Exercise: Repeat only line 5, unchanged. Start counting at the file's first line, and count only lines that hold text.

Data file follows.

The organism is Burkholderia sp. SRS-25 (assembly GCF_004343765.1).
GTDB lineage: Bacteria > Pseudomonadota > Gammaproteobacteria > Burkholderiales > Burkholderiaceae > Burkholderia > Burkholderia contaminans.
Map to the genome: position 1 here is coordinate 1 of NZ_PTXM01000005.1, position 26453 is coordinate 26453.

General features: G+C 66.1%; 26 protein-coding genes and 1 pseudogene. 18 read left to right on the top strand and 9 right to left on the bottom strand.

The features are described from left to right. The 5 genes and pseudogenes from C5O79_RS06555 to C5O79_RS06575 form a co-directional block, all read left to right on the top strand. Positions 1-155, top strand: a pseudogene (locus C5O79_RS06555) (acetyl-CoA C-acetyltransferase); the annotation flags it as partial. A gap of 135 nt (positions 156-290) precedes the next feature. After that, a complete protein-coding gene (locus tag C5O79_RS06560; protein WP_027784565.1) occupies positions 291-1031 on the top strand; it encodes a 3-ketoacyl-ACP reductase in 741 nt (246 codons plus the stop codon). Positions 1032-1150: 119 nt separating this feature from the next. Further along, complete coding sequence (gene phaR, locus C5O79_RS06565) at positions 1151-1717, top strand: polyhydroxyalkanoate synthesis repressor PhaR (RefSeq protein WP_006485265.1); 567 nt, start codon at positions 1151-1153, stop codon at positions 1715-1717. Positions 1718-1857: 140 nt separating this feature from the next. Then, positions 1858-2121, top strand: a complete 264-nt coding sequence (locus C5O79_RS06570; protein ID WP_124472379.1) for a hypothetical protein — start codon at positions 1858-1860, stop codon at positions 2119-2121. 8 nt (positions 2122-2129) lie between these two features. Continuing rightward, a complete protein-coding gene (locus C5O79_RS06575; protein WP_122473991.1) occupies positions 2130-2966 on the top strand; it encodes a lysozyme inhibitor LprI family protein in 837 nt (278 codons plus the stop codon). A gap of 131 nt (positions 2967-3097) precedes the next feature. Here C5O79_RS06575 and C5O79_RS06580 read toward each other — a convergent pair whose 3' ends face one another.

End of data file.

The features are described from left to right. The 5 genes and pseudogenes from C5O79_RS06555 to C5O79_RS06575 form a co-directional block, all read left to right on the top strand. Positions 1-155, top strand: a pseudogene (locus C5O79_RS06555) (acetyl-CoA C-acetyltransferase); the annotation flags it as partial. A gap of 135 nt (positions 156-290) precedes the next feature. After that, a complete protein-coding gene (locus tag C5O79_RS06560; protein WP_027784565.1) occupies positions 291-1031 on the top strand; it encodes a 3-ketoacyl-ACP reductase in 741 nt (246 codons plus the stop codon). Positions 1032-1150: 119 nt separating this feature from the next. Further along, complete coding sequence (gene phaR, locus C5O79_RS06565) at positions 1151-1717, top strand: polyhydroxyalkanoate synthesis repressor PhaR (RefSeq protein WP_006485265.1); 567 nt, start codon at positions 1151-1153, stop codon at positions 1715-1717. Positions 1718-1857: 140 nt separating this feature from the next. Then, positions 1858-2121, top strand: a complete 264-nt coding sequence (locus C5O79_RS06570; protein ID WP_124472379.1) for a hypothetical protein — start codon at positions 1858-1860, stop codon at positions 2119-2121. 8 nt (positions 2122-2129) lie between these two features. Continuing rightward, a complete protein-coding gene (locus C5O79_RS06575; protein WP_122473991.1) occupies positions 2130-2966 on the top strand; it encodes a lysozyme inhibitor LprI family protein in 837 nt (278 codons plus the stop codon). A gap of 131 nt (positions 2967-3097) precedes the next feature. Here C5O79_RS06575 and C5O79_RS06580 read toward each other — a convergent pair whose 3' ends face one another.